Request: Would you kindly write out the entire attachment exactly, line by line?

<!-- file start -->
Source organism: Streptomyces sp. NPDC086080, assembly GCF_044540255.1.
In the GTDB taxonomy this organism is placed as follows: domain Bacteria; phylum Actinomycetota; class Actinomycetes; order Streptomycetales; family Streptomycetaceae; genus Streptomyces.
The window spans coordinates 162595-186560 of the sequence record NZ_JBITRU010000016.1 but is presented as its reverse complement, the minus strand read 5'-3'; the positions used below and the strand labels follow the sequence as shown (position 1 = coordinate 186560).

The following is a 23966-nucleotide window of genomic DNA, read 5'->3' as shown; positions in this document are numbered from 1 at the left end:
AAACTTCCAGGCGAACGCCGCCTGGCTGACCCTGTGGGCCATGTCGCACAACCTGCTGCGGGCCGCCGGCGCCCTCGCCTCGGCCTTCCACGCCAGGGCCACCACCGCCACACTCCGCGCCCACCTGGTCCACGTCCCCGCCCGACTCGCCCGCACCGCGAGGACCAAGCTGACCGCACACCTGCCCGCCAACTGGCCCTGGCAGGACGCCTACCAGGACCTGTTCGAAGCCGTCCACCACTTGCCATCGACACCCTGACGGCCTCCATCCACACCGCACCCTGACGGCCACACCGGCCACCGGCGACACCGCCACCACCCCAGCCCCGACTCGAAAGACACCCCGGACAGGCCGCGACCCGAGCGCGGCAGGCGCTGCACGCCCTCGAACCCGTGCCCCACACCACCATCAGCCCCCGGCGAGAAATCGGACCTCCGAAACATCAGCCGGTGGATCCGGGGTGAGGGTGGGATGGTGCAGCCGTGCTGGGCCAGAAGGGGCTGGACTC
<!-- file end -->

Source organism: Streptomyces sp. NPDC086080, assembly GCF_044540255.1.
In the GTDB taxonomy this organism is placed as follows: domain Bacteria; phylum Actinomycetota; class Actinomycetes; order Streptomycetales; family Streptomycetaceae; genus Streptomyces.
The window spans coordinates 162595-186560 of the sequence record NZ_JBITRU010000016.1 but is presented as its reverse complement, the minus strand read 5'-3'; the positions used below and the strand labels follow the sequence as shown (position 1 = coordinate 186560).

The following is a 23966-nucleotide window of genomic DNA, read 5'->3' as shown; positions in this document are numbered from 1 at the left end:
AAACTTCCAGGCGAACGCCGCCTGGCTGACCCTGTGGGCCATGTCGCACAACCTGCTGCGGGCCGCCGGCGCCCTCGCCTCGGCCTTCCACGCCAGGGCCACCACCGCCACACTCCGCGCCCACCTGGTCCACGTCCCCGCCCGACTCGCCCGCACCGCGAGGACCAAGCTGACCGCACACCTGCCCGCCAACTGGCCCTGGCAGGACGCCTACCAGGACCTGTTCGAAGCCGTCCACCACTTGCCATCGACACCCTGACGGCCTCCATCCACACCGCACCCTGACGGCCACACCGGCCACCGGCGACACCGCCACCACCCCAGCCCCGACTCGAAAGACACCCCGGACAGGCCGCGACCCGAGCGCGGCAGGCGCTGCACGCCCTCGAACCCGTGCCCCACACCACCATCAGCCCCCGGCGAGAAATCGGACCTCCGAAACATCAGCCGGTGGATCCGGGGTGAGGGTGGGATGGTGCAGCCGTGCTGGGCCAGAAGGGGCTGGACTC